The Titans are going shopping once the draft is over.
The Tennessee Titans drafted eight players, and there's no guarantee that all will make the opening-day roster. Undrafted free agents remain to sign, and the Titans have to focus on those players before the draft weekend is officially over. DaJohn Harris is the only UDFA from 2012 who made the regular-season squad, but there are practice-squad slots to consider.
The team's still looking for depth at offensive tackle, running back, wide receiver, defensive line, linebacker and the secondary.
Will the Titans challenge perennial third-stringer Rusty Smith?
Ideally, the Titans would like their backup quarterback to have a similar skill set to starter Jake Locker. Tyler Bray is a more traditional pocket passer who has the mobility of T-Rac, the team's mascot.
He's a big guy, at 6'5", 215 pounds, and has one of the strongest arms in the 2013 draft class. He may not have one of the strongest minds. He had multiple off-field incidents and might not have been welcome back for his senior season.
As an undrafted free agent, it's almost risk free to take a player. The Titans should give Bray a shot.
Maysonet was one of the top lower-division running backs in the draft.
Chris Johnson and Shonn Greene are set as the Titans' top two running backs. After that, Jamie Harper has no solid grip on the third slot. The Titans could use a little versatility in that third back.
Miguel Maysonet was the runner-up for the Walter Payton Award for the best player in FCS, or what used to be 1-AA. He helped guide Stony Brook to the playoffs. He doesn't have amazing speed but is fast enough. He'll need some work on his pass-catching skills if he's going to have some value as a third-down back.
Maysonet is a talented enough back to deserve a shot to unseat the unproductive Harper.
Undisclosed issues cost Rogers a draft slot. He will be a coveted UDFA.
Da'Rick Rogers led the SEC in receptions as a sophomore and was on pace to be a top pick in the 2013 draft. His college career derailed after being suspended by Tennessee last summer. He transferred to Tennessee Tech, played well, had no off-field issues but was shunned in the draft.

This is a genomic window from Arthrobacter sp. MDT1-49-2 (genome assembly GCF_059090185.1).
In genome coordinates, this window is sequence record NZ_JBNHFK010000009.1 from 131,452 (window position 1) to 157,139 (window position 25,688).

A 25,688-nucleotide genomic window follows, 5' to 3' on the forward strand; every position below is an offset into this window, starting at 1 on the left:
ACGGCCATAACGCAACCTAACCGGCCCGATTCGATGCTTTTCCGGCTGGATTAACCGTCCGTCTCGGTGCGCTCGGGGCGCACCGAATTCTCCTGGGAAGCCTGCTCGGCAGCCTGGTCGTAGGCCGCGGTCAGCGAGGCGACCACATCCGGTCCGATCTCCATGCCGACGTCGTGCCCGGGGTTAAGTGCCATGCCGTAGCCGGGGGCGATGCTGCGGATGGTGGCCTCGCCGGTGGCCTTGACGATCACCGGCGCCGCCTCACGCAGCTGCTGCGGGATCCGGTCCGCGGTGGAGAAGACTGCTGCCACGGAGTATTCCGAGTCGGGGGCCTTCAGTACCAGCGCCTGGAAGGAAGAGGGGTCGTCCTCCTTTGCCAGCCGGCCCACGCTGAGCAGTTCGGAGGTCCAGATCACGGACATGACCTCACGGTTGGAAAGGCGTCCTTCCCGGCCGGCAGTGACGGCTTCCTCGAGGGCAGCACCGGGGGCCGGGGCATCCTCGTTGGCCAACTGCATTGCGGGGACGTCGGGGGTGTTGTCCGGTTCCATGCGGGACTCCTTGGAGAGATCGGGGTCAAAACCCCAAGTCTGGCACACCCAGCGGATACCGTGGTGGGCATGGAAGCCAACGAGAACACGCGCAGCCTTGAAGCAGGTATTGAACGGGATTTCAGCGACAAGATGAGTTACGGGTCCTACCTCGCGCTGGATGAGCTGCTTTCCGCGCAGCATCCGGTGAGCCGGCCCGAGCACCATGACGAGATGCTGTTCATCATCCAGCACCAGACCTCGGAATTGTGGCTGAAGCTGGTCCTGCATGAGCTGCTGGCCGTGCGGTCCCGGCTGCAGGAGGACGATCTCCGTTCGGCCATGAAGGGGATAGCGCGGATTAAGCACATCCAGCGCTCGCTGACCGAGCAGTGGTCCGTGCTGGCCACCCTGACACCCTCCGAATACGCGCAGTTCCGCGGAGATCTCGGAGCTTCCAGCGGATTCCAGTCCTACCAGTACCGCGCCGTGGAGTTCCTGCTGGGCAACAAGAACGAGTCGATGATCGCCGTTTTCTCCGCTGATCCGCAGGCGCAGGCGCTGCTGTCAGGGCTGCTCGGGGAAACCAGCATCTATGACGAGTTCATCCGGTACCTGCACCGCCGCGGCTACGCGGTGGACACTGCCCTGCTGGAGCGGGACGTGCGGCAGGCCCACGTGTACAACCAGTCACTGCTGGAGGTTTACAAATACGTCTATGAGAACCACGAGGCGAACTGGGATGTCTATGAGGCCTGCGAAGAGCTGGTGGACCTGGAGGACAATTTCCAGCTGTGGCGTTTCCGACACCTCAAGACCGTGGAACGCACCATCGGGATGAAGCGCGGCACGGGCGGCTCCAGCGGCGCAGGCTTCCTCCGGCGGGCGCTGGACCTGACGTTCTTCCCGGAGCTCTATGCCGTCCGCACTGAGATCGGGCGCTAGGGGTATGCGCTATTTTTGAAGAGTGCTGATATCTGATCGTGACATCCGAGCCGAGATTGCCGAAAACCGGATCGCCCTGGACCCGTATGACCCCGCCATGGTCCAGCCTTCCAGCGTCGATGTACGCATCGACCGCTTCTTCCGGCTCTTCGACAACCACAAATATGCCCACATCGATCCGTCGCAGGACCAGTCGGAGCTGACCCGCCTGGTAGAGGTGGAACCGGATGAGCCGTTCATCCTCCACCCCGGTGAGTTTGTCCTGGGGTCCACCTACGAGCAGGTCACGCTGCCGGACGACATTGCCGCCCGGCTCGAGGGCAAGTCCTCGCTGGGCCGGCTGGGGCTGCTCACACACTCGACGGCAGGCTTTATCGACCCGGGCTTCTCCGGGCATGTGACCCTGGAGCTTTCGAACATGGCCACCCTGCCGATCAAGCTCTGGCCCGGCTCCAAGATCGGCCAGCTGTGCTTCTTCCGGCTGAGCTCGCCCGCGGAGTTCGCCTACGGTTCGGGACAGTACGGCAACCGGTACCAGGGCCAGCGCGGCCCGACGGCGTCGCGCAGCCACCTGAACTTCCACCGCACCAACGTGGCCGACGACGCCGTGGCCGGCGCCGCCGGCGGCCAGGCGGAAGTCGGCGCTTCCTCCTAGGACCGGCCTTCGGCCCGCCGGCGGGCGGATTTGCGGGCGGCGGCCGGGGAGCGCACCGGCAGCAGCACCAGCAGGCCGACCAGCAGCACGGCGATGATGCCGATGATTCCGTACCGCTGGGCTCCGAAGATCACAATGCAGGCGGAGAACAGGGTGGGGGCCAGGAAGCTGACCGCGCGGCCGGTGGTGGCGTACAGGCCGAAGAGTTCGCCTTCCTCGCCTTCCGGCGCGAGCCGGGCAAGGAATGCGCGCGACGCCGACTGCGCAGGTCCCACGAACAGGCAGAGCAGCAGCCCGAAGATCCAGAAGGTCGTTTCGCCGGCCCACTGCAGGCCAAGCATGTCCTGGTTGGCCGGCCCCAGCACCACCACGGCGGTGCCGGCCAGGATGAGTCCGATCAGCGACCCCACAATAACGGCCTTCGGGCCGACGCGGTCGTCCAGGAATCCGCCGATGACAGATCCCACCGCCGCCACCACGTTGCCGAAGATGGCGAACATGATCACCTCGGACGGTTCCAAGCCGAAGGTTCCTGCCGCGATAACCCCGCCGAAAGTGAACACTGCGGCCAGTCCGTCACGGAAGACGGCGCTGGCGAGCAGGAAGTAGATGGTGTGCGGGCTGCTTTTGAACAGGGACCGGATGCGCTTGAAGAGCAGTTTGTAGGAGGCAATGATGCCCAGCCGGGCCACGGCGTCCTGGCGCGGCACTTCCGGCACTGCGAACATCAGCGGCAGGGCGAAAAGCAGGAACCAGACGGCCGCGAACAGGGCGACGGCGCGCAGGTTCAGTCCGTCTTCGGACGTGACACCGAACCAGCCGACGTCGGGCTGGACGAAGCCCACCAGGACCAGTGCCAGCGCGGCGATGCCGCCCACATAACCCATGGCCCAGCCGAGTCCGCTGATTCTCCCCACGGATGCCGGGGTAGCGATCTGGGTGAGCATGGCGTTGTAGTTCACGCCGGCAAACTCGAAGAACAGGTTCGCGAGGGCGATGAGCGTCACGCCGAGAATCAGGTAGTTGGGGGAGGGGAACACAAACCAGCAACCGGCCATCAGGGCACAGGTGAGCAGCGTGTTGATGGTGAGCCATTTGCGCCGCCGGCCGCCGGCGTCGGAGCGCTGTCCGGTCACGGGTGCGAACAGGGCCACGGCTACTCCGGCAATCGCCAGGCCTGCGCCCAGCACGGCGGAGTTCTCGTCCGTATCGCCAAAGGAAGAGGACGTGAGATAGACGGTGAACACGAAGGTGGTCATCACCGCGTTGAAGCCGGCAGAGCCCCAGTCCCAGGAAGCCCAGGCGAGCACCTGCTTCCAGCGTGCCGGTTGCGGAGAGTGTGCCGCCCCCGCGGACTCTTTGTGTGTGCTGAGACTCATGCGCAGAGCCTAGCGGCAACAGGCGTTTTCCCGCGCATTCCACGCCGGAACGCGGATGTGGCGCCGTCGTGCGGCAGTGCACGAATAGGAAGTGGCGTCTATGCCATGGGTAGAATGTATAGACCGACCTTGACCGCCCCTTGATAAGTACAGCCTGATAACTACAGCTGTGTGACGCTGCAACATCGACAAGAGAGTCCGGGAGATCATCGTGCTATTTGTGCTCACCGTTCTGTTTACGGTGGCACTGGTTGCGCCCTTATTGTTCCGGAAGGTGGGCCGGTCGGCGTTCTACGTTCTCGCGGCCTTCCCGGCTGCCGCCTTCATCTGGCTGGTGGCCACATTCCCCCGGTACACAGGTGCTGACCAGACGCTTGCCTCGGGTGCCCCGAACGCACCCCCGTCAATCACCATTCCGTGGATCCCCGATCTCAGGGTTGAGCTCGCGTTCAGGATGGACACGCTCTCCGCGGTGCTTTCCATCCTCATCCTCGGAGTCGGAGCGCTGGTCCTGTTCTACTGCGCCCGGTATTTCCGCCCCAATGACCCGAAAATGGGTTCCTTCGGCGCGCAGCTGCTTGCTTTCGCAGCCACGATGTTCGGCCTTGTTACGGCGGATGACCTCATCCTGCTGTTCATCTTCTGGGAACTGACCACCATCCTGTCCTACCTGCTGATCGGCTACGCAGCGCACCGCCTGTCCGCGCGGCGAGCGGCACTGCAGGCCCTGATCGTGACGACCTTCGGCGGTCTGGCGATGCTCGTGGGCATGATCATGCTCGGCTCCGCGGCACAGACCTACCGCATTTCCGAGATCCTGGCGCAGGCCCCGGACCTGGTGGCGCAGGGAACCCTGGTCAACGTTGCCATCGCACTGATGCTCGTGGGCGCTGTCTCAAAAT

He's a physical receiver who may not have elite speed but has excellent hands and can beat the jam at the line of scrimmage. He has an excellent catch radius, which is a good thing with Locker's scattershot arm.
We'll know soon enough why he was taken off teams' draft boards. It's very unlikely that he will not get a shot as an undrafted free agent. The Titans added one former University of Tennessee wideout in Justin Hunter. They could use another.
A little offensive tackle depth wouldn't hurt.
The Titans selected LSU defensive end Lavar Edwards. It's time to bring in one of his teammates.
Chris Faulk had a tragic junior season. He was on track to be a top prospect in the 2013 draft until he tore his ACL early in the season. He decided to enter the draft anyway. He was a great run blocker who struggled in the pass game. Initially, it looks like his best fit is as a right tackle.
On the Titans, he'd have the perfect opportunity to "redshirt" if he hasn't completely recovered from his injuries and spend an additional year rehabbing to try out as the team's swing backup tackle in 2014.
You can't get enough defensive linemen.
Anthony McCloud of Florida State is a space-eater. He's not going to be the kind of defensive tackle who chases down quarterbacks. He has good upper-body strength and leverage but is not the most athletic prospect. McCloud played a lot of 1-technique at Florida State.
His best position with the Titans would be a run-down rotational guy only who leaves the field on passing downs.
Cain could fit in as a backup middle linebacker.
Colin McCarthy is the Titans' starting middle linebacker, but he's been a little injury-prone in his NFL career. The Titans could use a young middle linebacker in case things don't work out. Kenny Cain is a candidate for that position.
Cain was a running back in high school who converted to linebacker in college. He has excellent quickness and has the violence necessary to stand out at the position.
The downside is his lack of size. A 225-pound guy tends to play safety in the NFL. A position change to make a roster might be in order, and the Titans aren't exactly stacked at strong safety.
Polk is a converted running back who found a home at safety.
Ray Polk took over as Colorado's free safety in 2010 despite one year's experience at the position. A high ankle sprain limited him to seven starts as a senior.
He can play single-high safety and has the speed to cover a lot of ground, as he ran a 4.43-second 40-yard dash at the Colorado pro day.
Injuries and lack of big plays kept Polk off teams' draft boards. As a pure athletic specimen, the player is worth a shot at a spot on the Titans' training camp roster.
The Titans could use another tight end.
Jack Doyle is the first UDFA to sign with the Titans (h/t www.nepatriotsdraft.com). He started all four years at Western Kentucky, earning All-Sun Belt honors as a senior.
Doyle is more of a receiver as a tight end than a blocker. He tends to get too high and can overextend himself. His height (6'5") is ideal for the position.
With Delanie Walker, Craig Stevens and Taylor Thompson as roster locks, it's going to be tough for Doyle to do anything other than make the practice squad.